# What are the rules for bitmasks? Like 0xFF vs. 0xFC

Im working on a game that creates Procedurally generated dungeons, I found an example that uses bit masking to retrieve things like room number and type of door.

In the example he uses a bitmask to pull details from the integer for each tile. and the integer is broken down like this

``````0xLLSDRRET

L - is the Level Number
S - Denotes a special tile(Like Stairs)
D - is if its a door, and what type(Door, Arch, Trapped)
R - Room number
E - Flags an entrance to a room
T - Names the type of tile(Floor, Cooridor, Blocked)
``````

In this He uses a bit mask to get, for instance, the room number like:

``````int[][] map = new int[40][40]
int \$ROOM_ID = 0x0000FF00;
System.out.println(map[x][y] & \$ROOM_ID);
``````

Now with this if map[x][y] was for instance 0x00001200 the output would be 1200. This part of Masks I understand.

But in the source \$ROOM_ID is ACTUALLY 0x0000FFC0 and I dont understand what the C does,because I tried diferent values and I cant seem to grab what the C does, for example

``````0x00001200 output-> 1200
0x00001210 output-> 1200
0x00001220 output-> 1200
0x00001230 output-> 1200
0x00001240 output-> 1240
0x00001250 output-> 1240
0x00001260 output-> 1240
0x00001270 output-> 1240
0x00001280 output-> 1280
0x00001290 output-> 1280
0x000012A0 output-> 1280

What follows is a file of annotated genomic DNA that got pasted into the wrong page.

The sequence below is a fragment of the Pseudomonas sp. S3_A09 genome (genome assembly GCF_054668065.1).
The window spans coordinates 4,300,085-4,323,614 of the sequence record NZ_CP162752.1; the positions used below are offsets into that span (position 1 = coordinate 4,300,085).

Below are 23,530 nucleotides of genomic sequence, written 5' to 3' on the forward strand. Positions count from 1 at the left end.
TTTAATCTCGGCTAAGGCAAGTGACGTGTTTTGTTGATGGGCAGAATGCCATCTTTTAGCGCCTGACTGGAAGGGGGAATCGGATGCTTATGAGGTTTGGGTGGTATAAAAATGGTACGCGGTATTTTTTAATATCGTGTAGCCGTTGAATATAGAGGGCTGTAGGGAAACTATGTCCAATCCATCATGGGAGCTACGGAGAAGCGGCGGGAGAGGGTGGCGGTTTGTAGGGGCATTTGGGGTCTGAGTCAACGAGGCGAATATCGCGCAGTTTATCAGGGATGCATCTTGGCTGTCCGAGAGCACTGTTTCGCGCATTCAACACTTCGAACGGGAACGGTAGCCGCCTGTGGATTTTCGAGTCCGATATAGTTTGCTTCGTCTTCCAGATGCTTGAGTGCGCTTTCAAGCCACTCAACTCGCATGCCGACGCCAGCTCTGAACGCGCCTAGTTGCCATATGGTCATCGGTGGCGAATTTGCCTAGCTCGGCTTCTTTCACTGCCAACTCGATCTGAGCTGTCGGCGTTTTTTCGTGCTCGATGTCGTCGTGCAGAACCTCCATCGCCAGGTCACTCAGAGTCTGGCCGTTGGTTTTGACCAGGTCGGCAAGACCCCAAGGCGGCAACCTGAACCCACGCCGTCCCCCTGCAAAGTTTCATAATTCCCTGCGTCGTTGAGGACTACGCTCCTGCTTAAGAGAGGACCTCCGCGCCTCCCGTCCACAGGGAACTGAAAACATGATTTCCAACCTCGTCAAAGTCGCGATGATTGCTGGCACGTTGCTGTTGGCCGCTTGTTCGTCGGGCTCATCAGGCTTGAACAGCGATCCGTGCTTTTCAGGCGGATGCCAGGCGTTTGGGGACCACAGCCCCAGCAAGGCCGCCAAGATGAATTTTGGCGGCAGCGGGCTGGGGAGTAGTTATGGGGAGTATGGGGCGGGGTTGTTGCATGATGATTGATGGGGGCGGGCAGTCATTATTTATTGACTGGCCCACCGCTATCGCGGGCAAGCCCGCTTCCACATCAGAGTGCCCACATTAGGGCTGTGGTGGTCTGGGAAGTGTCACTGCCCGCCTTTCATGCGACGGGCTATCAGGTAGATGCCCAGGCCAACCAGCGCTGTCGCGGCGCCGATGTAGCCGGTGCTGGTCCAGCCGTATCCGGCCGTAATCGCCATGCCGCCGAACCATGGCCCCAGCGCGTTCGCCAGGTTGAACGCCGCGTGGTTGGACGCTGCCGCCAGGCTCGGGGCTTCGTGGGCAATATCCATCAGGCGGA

0x000012B0 output-> 1280
0x000012C0 output-> 12C0
0x000012D0 output-> 12C0
0x000012E0 output-> 12C0
0x000012F0 output-> 12C0
``````

Can Someone with more knowledge of bitmasks explain why 0x0000FFC0 & 0x000012F0 = 12C0?

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I reckon you'd be better off using an Enum for these sorts of flags, and then using EnumSet of any Enum where more than one flag can be active at a time. May not be as compact and memory frugal, but the code would be a lot more readable and therefore easier to write and test. –  Bobulous Aug 18 '12 at 19:41

What you are doing is bitwise arithmetic. Ignore the high-order bits for now (since they are all 0's) and simply consider the two hexadecimal values `0xFFC0` and `0x12F0`. Then a `bitwise and` works exactly like multiplication in base 10. It will look like this on the bit level:

`0xFFC0 = 1111111111100000`

&

`0x12F0 = 0001001011110000`

This then equals `0001001011100000 = 0x12F0`

A trick to converting to and from hex-binary is this. Every two hex digits is a byte (i.e. 8 bits). For instance, `0xFF` is a single byte. Thus you can convert this to its binary representation by simply writing the bit-value for each hex digit (i.e. `0xF (base-16) = 1111 (base-2) = 15 (base-10)`). Since we know each byte is always exactly 8-bits, each hex digit converts to its own 4-bit binary representation. Then you only need to memorize binary representations for hexadecimal values `0000` (0) to `1111` (F) and replace them appropriately. The trick works in both directions.